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(Shorter extract from this post if this is too long for you)
It is important to place this discussion in the context of the whole conference, so it you are new to this series, please check out the previous post. For a quick recap, I’m writing about a two-day conference on racial disparities in incarceration and education at a university in a rural area I call Farmtown. The previous post focused the first half of the first day and the ways information was brought into the group. This post focuses on the second part of the first day, which ran from 3:15 – 9pm.
Two Farmtown professors do the short version of a workshop they’ve done often before for white faculty at their institution on the ideology of white supremacy. The black social science professor goes first, and it is relevant to note that he is older, in his sixties. His title is “isms and schisms.” The point is about how demographic differences become structures of inequality. He talks about how people respond to experiences of discrimination and then asks people what they see when the imagine pictures of powerful groups (i.e. Congress, Supreme Court). We are supposed to say “white male.” I hear one of the officers next to me say something like “mostly white males with some women and a few blacks and latinos” to Congress, and for the Supreme Court says “mostly white men and a woman and a black man.” At the end of this exercise, he requires the white man to answer his “what do you see?” question, and the answer is “mostly white men.” I’m glad I’m not put on the spot like that. I learn later that the speaker always forces a white person to answer this question. Continue reading “public sociology in farmtown (4): white supremacy”
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My in-house editorial advisor says he likes the longer posts better, that the shorter posts seem like wind-up and no pitch, so I’m going to do this in somewhat bigger lumps. To recap posts 1 and 2, I’m writing about a conference of 35-45 participants on racial disparities in incarceration and education being put on at a university in a rural area (Farmtown) that is organized by faculty and staff of color whose attendees are predominantly people of color, roughly half from the hosting university and the others from the metropolitan areas in the state, which include the state capital with the main university campus I call Unitown, the big city I call Segtown, and other urban areas in the swath between Segtown and BigCity in the next state over. I wanted to write about partly because interactions in a conference that is mostly people of color are different from those in a white-dominated setting and are different from what many whites think they would be. And partly just to give the flavor of a real conference in all its complexity.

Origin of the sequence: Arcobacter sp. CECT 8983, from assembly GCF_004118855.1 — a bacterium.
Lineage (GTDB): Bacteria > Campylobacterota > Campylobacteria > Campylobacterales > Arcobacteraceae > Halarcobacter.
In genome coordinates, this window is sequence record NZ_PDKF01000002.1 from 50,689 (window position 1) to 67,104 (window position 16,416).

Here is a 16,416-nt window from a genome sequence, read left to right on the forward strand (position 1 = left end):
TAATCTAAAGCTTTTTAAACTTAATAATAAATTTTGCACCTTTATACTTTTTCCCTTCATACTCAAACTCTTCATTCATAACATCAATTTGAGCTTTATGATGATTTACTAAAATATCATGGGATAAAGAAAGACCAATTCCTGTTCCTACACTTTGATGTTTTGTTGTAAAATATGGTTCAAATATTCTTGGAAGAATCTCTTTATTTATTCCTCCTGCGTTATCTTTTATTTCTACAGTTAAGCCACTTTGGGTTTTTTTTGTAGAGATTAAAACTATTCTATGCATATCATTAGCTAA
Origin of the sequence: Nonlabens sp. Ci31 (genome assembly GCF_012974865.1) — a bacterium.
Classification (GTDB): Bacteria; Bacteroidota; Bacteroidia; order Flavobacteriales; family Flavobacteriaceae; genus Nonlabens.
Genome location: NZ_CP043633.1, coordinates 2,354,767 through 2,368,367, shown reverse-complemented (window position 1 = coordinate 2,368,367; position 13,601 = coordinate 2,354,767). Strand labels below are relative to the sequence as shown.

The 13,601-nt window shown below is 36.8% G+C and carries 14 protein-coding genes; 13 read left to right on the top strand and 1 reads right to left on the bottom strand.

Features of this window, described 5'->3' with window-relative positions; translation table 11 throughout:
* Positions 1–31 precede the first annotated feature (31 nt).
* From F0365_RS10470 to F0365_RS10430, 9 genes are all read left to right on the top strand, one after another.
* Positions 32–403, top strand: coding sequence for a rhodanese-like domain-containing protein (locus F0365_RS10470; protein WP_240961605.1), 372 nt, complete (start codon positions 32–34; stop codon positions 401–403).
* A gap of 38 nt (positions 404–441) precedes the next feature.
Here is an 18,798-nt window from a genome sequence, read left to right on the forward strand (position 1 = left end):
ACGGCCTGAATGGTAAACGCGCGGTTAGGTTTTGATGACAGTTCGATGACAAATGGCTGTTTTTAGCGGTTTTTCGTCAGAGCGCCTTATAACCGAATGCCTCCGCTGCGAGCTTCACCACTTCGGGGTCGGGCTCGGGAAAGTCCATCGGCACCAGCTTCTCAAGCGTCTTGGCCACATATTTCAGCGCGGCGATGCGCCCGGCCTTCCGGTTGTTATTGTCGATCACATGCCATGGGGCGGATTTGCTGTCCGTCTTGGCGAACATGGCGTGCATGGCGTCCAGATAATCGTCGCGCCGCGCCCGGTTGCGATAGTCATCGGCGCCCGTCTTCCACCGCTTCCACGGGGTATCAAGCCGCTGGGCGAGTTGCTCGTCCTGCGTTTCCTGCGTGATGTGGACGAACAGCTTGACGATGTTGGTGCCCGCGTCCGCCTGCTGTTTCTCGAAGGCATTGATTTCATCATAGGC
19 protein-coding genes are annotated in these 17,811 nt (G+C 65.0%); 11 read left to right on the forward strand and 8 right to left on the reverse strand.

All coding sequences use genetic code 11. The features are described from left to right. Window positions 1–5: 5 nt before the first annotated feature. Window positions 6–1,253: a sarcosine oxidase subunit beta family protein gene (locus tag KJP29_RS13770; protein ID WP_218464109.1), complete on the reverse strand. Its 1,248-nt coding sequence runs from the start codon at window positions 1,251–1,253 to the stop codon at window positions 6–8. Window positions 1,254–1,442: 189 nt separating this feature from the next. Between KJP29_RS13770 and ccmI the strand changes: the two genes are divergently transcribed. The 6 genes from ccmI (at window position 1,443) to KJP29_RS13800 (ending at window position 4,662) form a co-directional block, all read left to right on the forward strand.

This is an ambitious and even exhausting conference. Continue reading “public sociology in farmtown (3): getting information”
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I wrote this from notes I took at a conference on racial disparities in incarceration and education at a branch campus of the state university located in a rural very-white area I will call Farmtown. I was invited to give my disparities talk by a group of university-connected people in Farmtown who have been meeting because they want to do what they can to fight problems of racial disparities. The call to the conference expressed the hope of linking up people in different communities working on these issues. Farmtown is 150 miles away from metropolitan Segtown, where most of the state’s African Americans live, and 75 miles away from Unitown, the state capital and home of the major university where I work and live, so this seemed an odd locale for such a conference. I could have just given my talk and left, but I am a member of the “community” who is working on these issues, so I decided I’d like to stay for the whole two days to talk to people and see what was going on. I told the organizer that if they covered my conference registration fee (which includes three meals and a dorm room) I would consider myself adequately compensated, and did not need an honorarium. I was told that about 45 people have registered for the conference, although not everyone is spending the night, a large contingent of Unitown people are coming tomorrow only, and some people have been coming and going from the room.
When I counted at the opening session, I got about 11 whites and 18 people of color who are mostly black. I learned as the day progressed that I had miscategorized some folks, about which more later, but the errors were in both directions. The conference is about 2/3 people of color. Thinking about it later, I realize that I am the only white speaker at the conference. Although most of the groups I talk to are overwhelmingly white, I have addressed and worked with groups that are at least half black before, and am comfortable in the setting. I’ll talk more later about the impact of racial mix. Roughly half the attendees are from Farmtown, virtually all university faculty, staff, or students, including mostly people of color but also a couple of white deans. In pre-opening chit chat, a white woman who is one of the deans chats with a black woman who is a U-Farmtown staffer about the new choir director at the church they both attend. Most of the non-Farmtown people I talk to turn out to be alumni of U-Farmtown, and the core of the conference is clearly African Americans who know each other because of the U-Farmtown connection. This surprises me, as it had not occurred to me that ANY African Americans would be at or have gone to a university in this very-white part of the state. Shows what I know. I learn more later about what they have been doing at U-Farmtown and think there are things to learn from them. There are few representatives from the criminal justice system here, unlike the groups I’ve worked with in Unitown or Segtown. Unitown’s police force has three representatives here, one black (who seems to know the organizers well) and two white, a man and a woman; all seem fairly young to me. I chat with the black police officer as we wait for the opening; he knows of my work and we talk about the issues. There is also someone from the state university system and her intern; I don’t know whether she is part of the network or not.